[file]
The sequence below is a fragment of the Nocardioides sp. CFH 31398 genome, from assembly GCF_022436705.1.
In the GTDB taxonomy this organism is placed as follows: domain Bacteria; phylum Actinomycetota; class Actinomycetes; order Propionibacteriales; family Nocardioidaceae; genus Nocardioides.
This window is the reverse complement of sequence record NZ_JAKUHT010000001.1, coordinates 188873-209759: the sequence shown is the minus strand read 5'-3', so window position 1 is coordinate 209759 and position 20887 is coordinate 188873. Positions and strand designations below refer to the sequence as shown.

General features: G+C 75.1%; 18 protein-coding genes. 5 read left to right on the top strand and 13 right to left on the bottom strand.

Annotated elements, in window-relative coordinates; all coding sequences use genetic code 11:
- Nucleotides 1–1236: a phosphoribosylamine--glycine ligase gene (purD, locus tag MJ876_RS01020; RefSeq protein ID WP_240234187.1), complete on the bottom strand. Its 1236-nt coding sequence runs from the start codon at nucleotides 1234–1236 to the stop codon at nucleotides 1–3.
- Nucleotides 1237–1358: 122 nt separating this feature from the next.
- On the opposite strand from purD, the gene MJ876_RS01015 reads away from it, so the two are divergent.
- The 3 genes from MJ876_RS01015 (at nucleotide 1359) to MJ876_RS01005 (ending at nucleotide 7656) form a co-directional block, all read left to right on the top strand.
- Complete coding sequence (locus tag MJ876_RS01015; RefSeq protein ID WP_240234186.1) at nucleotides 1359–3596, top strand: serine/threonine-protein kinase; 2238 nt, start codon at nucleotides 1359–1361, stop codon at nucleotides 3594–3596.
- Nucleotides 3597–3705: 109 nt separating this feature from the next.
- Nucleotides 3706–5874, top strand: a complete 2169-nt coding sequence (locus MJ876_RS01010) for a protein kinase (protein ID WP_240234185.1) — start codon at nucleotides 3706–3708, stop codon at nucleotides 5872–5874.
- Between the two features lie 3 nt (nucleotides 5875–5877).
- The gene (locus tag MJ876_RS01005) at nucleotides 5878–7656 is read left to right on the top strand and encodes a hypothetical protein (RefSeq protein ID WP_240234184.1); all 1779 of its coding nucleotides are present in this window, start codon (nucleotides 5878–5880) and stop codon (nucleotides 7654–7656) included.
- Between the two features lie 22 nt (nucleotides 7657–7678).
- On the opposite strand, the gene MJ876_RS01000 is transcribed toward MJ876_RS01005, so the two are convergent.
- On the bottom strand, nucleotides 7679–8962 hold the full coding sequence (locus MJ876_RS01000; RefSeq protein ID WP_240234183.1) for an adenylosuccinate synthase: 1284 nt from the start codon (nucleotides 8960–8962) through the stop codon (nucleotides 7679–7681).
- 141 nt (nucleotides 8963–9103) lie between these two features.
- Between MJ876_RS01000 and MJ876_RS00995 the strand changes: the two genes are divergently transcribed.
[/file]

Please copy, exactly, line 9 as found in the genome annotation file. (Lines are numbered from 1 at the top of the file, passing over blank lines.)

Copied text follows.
- The 3 genes from MJ876_RS01015 (at nucleotide 1359) to MJ876_RS01005 (ending at nucleotide 7656) form a co-directional block, all read left to right on the top strand.